As if the National Videogame Museum in Sheffield wasn’t enough, I had another game-related museum trip recently. This was an almost completely opposite experience in fact! I headed to London’s famous V&A museum to see their temporary exhibition, Videogames: Design/Play/Disrupt. This was a much more traditional museum setup than the National Videogame Museum, notwithstanding the non-traditional subject matter. Continue reading
I have an unholy interest in romcoms. I don’t think they’re objectively good, but the fact that I am the target audience never ceases to fascinate me. You want to know what’s offensive? What Hollywood execs think women want! Marriage, Cath Kidston tea towels, candles, creepily organised flat, to be white, young and beautiful, to have a gay best friend and/or black best friend to offset your problems and affirm your superiority, and last but not least, a man who cannot communicate with you…
I’ve noticed that recent romcoms are using videogames to signify a woman’s desirability to men. This is undoubtedly due to the rise of hispter culture and the fetishization of geekdom by the powers that be. Videogames have become part of the incredibly complex mating ritual that is the modern romcom. The leading lady must either embrace their inner cool or compete with a cool girl – the girl that digs comics and is a bit weird and totally love nerdy guys (it’s true they do make the best boyfriends). Continue reading
We’re late this week thanks to a combination of technical issues and academic deadlines. But we pulled it off in the end, and I am proud to present our biggest and brashest episode, which commences with a discussion of Oddworld: Abe’s Oddysee. A wildly ambitious, creative and unique game, Abe’s Oddysee is also remarkably difficult, a fact which does not escape us. Still, the difficulty alone doesn’t detract from this game’s many achievements as our discussion makes clear.
After a quick break Tommy Wiseau fans prove intent on transforming the Very Very Gaming Show into the Tommy Wiseau Show. Adrian impersonates numerous quotes from infamous cine-disaster The Room, and mayhem ensues. The detour doesn’t last long, and what Maya dubs “the great debate” gets the show firmly back on the videogame track. That’s right, we delve into the minefield that is modern vs. retro videogames. Our trusty guides through this enormous subject are two grizzled veterans of the videogame blogosphere: We Are Finally Cowboys and A Most Agreeable Pastime. The former’s post detailing why he gave up on modern gaming takes us through the first half of the discussion. What drives people to stop buying new games and turn to increasingly outdated technology for entertainment? Turns out there are many possible reasons, although Maya is quick to put it down in Adrian’s case to a hipster mentality.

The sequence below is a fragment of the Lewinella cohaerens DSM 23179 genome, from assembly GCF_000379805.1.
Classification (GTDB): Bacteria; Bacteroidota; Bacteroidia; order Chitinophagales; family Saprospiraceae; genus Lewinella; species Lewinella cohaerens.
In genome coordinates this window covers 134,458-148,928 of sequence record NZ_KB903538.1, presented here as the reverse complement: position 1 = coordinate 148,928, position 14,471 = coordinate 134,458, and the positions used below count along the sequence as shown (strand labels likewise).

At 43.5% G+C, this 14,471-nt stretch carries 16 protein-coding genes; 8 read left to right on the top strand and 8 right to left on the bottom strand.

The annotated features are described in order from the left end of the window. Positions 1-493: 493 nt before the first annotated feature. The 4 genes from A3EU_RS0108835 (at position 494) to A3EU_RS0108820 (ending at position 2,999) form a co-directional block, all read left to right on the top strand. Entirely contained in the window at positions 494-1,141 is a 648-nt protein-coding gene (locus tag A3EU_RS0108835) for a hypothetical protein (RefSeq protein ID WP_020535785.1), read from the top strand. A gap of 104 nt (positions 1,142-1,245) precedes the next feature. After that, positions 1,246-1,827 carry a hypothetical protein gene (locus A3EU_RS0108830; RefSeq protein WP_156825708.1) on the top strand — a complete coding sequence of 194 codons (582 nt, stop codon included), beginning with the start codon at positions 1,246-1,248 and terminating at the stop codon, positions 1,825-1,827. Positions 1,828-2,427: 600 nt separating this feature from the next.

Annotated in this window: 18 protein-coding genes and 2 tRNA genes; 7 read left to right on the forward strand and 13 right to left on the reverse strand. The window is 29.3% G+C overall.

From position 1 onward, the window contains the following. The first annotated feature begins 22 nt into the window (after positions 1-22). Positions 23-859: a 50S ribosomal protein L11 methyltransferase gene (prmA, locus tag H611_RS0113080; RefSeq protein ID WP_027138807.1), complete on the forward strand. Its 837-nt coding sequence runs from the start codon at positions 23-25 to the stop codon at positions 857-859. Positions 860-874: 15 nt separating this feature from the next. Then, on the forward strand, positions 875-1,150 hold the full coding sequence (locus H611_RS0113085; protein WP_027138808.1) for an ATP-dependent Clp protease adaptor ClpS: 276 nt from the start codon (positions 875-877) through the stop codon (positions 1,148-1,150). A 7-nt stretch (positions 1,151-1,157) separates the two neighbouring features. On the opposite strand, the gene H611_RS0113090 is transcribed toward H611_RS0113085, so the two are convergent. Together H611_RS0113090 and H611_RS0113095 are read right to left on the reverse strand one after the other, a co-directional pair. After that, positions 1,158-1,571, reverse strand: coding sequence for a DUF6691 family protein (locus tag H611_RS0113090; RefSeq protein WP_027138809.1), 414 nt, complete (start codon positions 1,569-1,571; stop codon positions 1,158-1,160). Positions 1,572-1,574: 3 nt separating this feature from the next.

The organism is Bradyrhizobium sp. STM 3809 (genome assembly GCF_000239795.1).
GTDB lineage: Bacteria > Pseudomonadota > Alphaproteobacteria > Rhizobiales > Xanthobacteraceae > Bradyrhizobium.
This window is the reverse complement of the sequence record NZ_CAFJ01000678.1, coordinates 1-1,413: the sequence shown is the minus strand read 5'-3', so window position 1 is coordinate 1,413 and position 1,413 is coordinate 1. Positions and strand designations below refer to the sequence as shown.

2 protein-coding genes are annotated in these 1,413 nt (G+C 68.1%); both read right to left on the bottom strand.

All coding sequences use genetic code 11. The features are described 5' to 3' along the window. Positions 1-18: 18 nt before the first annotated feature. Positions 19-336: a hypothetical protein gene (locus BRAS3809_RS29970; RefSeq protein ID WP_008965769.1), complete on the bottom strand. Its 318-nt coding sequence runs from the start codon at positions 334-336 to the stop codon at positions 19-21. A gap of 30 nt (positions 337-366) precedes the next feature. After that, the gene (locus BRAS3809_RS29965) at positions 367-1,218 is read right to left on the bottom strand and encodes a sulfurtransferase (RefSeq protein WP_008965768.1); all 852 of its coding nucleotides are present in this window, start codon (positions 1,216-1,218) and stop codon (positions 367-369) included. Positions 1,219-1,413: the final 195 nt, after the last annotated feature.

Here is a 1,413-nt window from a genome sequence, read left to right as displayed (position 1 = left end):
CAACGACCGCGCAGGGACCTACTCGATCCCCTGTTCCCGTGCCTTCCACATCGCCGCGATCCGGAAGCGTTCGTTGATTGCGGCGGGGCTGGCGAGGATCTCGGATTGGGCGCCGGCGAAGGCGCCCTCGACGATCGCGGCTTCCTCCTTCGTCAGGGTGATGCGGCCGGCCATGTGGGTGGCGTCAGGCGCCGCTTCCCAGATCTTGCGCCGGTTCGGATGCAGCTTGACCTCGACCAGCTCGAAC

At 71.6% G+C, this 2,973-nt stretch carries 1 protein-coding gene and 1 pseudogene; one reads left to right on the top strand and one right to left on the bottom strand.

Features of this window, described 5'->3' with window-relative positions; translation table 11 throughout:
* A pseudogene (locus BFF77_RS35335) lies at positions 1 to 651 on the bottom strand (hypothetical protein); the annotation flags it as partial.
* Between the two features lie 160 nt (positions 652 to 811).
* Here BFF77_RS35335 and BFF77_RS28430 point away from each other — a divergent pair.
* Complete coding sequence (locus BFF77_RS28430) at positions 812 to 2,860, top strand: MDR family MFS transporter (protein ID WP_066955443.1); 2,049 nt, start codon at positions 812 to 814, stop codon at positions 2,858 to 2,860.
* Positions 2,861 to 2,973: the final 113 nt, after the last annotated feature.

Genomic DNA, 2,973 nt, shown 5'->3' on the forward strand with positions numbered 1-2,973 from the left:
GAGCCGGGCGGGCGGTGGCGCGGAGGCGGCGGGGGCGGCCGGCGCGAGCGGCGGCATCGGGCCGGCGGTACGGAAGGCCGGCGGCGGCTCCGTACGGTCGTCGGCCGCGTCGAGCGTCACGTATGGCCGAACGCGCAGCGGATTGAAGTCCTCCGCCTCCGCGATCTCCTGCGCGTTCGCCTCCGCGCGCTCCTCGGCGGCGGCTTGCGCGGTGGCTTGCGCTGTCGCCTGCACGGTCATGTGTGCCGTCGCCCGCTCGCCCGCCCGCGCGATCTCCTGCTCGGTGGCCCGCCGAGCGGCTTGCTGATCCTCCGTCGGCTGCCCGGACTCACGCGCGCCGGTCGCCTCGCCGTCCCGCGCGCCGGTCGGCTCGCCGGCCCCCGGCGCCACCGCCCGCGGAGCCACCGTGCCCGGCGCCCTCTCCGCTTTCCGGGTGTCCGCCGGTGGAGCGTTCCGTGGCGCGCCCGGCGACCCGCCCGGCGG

We conclude the discussion with A Most Agreeable Pastime’s argument about the dangers of letting videogames define you. We find ourselves mostly in agreement, and point to the importance of blogs in doing away with the elitist attitudes prevalent in online videogame communities. Viva la inclusivité!
And that’s the show. We’ll return again soon (hopefully on time), and if you have any comments or suggestions on the show, please drop us a comment!
Episode 3: The Great Debate
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